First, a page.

Siberian sturgeon (Acipenser baerii) is one of the most valuable species in aquaculture, due to the production of caviar and high-quality meat for human consumption. Restocking programs are also of great interest for this species since it is included in the list of endangered wild populations1. Compared to other sturgeon species, Acipenser baerii shows rapid growth rate, resistance to pathogens, a relatively short reproductive cycle (7–8 years) and can be reared using a wide range of diets and environmental conditions2,3. Owing to its features and high commercial value, intensive aquaculture of Siberian sturgeon is presently carried out in different parts of the world and, in recent years, several studies regarding farming-related biology4 and nutritional requirements1,5 have been performed. To ensure proper growth and constant productivity, aquafeeds commonly used in sturgeon’s rearing are mainly represented by high-energy diets largely based on fish meal (FM) and fish oil (FO) to meet proper protein and n3 highly unsaturated fatty acids requirement6,7. However, for a more sustainable aquaculture development, the use of FM and FO should be limited for both ecological and economic reasons8. For this reason, the discovery of novel nutritious and more sustainable ingredients for aquafeeds formulation is crucial9.

Over the last years, several ingredients have been evaluated as FM substitutes in sturgeon aquaculture, ranging from vegetable ones like soybean meal5, rice concentrate10, sesame oil cake, corn gluten11, and spirulina microalgae12 to animal ones such as poultry by-products7. Nowadays, with the goal of a further reduction of aquaculture’s environmental footprint, insect species like the Black Soldier Fly (Hermetia illucens; BSF) represent very promising candidates as FM alternatives13. The great interest in the BSF meal as aquafeed ingredient is due to their eco-friendly rearing in terms of land use, water consumption, CO2 emissions and on high feed conversion efficiency (BSF larvae are able to grow on low value organic by-products converting them into valuable biomass)14,15. Furthermore, insects like Diptera and Coleoptera are part of the natural diet of Siberian sturgeon16. It is well known that these insects possess bioactive compounds like chitin, which at certain concentrations are able to boost the fish immune system and promote gut microbiota diversification17,18. From the nutritional point of view, BSF larvae have a suitable protein content and the amino acid composition is similar to that of FM19. However, BSF meal fatty acid profile has also some disadvantages, such as a high content of saturated fatty acids (SFA) and an extremely low content in polyunsaturated (PUFA) ones20. PUFA are particularly important for fish since deficiencies in these compounds may cause a general deterioration of fish health, poor growth, low feed efficiency and often high mortality21,22,23. Previous studies demonstrated that a proper PUFA dietary content is essential to sustain both larval and adult Siberian sturgeon growth and welfare24,25; these compounds play a pivotal role in sturgeon’s fillet and caviar quality26.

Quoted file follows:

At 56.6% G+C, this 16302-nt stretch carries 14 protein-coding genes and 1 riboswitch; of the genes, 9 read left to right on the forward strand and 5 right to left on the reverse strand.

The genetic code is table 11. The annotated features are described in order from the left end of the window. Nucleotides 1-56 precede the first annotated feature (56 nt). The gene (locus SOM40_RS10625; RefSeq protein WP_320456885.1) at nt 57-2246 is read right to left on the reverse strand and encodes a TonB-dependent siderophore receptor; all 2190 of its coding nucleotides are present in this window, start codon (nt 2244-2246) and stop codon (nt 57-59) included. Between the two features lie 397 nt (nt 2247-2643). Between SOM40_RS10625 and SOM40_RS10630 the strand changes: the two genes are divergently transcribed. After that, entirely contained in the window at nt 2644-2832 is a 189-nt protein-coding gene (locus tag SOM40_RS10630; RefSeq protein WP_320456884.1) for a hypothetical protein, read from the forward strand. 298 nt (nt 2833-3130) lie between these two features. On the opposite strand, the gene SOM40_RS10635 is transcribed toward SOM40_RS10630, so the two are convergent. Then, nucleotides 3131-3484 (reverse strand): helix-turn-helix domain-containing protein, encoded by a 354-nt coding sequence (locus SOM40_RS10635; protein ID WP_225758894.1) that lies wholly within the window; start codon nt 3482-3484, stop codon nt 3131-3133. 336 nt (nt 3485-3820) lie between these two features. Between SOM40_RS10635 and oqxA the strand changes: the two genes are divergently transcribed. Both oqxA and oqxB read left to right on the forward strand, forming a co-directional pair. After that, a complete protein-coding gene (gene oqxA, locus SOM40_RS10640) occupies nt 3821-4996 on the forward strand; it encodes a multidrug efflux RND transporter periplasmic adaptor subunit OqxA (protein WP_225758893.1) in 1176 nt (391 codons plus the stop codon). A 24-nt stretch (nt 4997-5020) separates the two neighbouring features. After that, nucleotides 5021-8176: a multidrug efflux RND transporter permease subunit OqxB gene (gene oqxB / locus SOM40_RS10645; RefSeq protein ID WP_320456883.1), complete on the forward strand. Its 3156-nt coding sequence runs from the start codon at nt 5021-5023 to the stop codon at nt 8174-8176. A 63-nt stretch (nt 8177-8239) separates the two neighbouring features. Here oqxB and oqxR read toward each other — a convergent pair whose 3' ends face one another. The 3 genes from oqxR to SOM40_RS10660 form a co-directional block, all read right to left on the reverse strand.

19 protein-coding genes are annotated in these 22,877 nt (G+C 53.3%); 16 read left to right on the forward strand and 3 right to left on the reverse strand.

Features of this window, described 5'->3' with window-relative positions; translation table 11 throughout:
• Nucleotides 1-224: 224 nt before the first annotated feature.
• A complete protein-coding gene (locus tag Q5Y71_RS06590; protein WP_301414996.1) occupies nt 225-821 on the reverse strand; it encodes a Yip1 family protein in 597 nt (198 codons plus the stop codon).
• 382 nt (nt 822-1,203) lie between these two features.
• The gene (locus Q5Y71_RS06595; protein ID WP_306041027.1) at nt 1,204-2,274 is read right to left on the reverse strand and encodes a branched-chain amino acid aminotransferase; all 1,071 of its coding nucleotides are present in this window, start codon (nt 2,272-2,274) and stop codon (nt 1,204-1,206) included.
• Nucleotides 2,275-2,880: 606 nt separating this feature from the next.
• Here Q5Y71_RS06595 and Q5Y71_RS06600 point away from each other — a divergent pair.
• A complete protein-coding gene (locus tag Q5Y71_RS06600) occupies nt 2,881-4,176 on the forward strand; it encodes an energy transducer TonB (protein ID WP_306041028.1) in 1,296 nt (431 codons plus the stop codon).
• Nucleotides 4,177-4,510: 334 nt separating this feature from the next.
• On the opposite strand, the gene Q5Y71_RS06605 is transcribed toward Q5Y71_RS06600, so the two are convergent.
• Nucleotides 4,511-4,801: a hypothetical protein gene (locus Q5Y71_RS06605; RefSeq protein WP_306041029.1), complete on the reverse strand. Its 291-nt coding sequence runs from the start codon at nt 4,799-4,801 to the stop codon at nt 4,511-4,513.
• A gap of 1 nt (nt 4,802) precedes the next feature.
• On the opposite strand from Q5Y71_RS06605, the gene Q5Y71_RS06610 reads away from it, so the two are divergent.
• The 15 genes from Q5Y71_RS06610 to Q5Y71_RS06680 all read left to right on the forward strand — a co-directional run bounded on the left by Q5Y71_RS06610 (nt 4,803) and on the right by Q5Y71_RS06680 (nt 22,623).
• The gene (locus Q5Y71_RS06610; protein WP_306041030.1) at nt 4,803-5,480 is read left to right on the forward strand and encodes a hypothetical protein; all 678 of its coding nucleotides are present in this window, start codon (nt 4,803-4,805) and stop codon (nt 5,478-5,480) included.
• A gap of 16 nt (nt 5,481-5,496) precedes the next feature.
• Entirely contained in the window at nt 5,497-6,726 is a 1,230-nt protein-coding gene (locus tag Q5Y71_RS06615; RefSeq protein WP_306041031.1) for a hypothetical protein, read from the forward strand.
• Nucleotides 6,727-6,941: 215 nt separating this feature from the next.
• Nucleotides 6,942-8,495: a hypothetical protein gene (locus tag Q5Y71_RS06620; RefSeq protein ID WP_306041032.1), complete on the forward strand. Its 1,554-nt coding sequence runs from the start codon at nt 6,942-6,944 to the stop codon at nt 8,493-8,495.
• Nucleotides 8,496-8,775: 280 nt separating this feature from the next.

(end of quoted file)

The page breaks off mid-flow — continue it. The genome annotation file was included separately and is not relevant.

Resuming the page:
Some recent studies tested different defatted BSF meal inclusion levels in aquafeed formulation for several fish species, but results on fish physiological responses are still controversial27,28,29,30. This topic, however, has scarcely been investigated in sturgeon aquaculture and most of the results are limited to zootechnical analyses31,32,33. Nowadays, several laboratory approaches (histology, molecular biology, gas chromatography and infra-red spectroscopy) are available to evaluate fish welfare and quality and represent valid tools to assess the inclusion of new ingredients, like insect meal, in aquafeed production23,34,35,36. In addition, the use of full-fat BSF meal is preferable to the highly defatted in order to reduce manufacturing costs37,38. This aspect has been recently addressed by Truzzi et al.39. These authors developed an enrichment procedure to increase insects’ PUFA content that allowed to include up to 50% of BSF prepupae meal compared to FM in zebrafish diet without impairing fish growth and welfare38. Because of this positive result, this same enriched full-fat BSF dietary inclusion percentage was chosen for the present study, expecting to obtain more promising results respect to Caimi et al.32 that evidenced a significant reduction of feed consumption and growth performance in Siberian sturgeon juveniles fed on a diet in which FM was 50% replaced with highly defatted BSF larvae meal.